7 / 9

The big bang

Just about everyone has inadvertently been in public unaware that the back of their pants were ripped. That’s where your trusted mini sewing kit comes in handy, of course. If you don’t have time to mend the split seam properly—or the tear is not actually along a seam, consider patching it closed with a strip of duct tape inside the garment. It’s also just good form to always wear undies that sort of match your bottoms just in case. “When I went for my first driver’s license, I had unbeknownst to me, torn the entire back of my jeans. No wonder everyone was looking at me at the DMV that day!” Steck says. “If you plan to wear pants or an elegant, one-piece jumpsuit to an event, make sure to also wear undergarments that match the color of your outfit.” That way, the rip will be a bit less noticeable until you can duck into the restroom and do some repair or cover up.

8 / 9

Save that last piece of gum

If the heel of your shoe breaks, reach for that emergency piece of gum in your bag. “Chew it quick, apply it to the stricken area, and (if possible) wrap some tape around it—this should get you through the night,” Steck says. “If the entire heel breaks off, there’s not much to do unless you’re at the shoemaker’s ball or a cobblers’ convention. Tap into your most confident self, remove those wounded pumps, and attend the event with bare feet.” Another idea for your pre-event checklist—invest about $6 in some Dr. Scholl’s Fast Flats. They’re in an ultra portable carrying case and will do in a pinch.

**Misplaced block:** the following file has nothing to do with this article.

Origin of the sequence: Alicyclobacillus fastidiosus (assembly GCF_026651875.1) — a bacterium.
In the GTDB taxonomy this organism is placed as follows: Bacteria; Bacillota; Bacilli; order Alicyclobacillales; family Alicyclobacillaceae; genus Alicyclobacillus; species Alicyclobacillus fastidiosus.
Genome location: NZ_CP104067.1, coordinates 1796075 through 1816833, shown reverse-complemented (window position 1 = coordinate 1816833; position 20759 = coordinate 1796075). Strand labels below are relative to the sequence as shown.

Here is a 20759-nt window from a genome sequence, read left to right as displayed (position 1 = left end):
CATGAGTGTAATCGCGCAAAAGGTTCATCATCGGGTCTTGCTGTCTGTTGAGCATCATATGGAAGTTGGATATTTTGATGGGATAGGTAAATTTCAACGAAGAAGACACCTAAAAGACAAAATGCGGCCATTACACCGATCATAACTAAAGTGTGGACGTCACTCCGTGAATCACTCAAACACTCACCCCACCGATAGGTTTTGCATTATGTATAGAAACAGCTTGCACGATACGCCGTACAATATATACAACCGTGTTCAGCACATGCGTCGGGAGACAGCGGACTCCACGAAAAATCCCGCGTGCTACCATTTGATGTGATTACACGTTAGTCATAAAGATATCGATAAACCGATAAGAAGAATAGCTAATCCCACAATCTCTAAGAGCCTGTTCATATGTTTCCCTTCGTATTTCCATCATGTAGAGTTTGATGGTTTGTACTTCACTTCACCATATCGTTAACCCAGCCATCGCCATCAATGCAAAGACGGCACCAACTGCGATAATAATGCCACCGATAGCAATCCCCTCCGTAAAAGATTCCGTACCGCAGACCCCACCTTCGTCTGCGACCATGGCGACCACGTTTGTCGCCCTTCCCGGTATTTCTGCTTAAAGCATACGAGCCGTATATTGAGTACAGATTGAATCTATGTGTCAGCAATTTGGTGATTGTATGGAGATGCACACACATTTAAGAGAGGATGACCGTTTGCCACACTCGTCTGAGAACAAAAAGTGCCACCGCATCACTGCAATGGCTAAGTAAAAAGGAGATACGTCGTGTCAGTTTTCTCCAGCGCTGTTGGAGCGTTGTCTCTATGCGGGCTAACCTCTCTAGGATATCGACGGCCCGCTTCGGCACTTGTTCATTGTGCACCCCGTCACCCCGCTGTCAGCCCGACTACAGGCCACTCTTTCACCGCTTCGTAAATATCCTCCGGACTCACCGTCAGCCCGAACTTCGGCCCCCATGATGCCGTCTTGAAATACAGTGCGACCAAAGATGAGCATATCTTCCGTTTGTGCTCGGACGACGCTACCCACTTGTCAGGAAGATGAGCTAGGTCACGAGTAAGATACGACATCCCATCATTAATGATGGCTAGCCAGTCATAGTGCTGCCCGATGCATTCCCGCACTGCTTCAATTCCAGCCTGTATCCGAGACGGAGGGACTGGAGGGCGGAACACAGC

9 / 9

Own it

The bottom line, according to Steck, is that wardrobe mishaps happen to everyone. “With many of these mishaps, there is one key to all—confidence,” she says. “Try your best to fix the tears, rips, stains, and broken zippers, but at the end of the day it’s all about how you carry yourself. Hold your head high, put on a smile, be the most charming one in the room, and chances are no one will even notice.”

Reader's Digest
Originally Published in Reader's Digest

Nancy Dunham
Nancy Dunham is an award-winning Washington, D.C.-based journalist who specializes in writing about personal finance, automobiles, insurance, and lifestyle topics. Her work appears in People magazine, Automotive News, MoneyTalks News, Fortune, US News & World Report and Mental Floss. She also has written for corporate clients including Nationwide Insurance, Hartford Insurance, Johns Hopkins University, and the National Automobile Dealers Associaton.

Dunham also writes feature stories on musicians, television, pets and travel. That work has appeared in USA Today, Gannett, The Washington Post, Rolling Stone and many other publications.

Before moving to full-time freelance work in 2008, Dunham was a managing editor of several business-to-business and healthcare publications. She was also a daily newspaper report for Gannett Newspapers.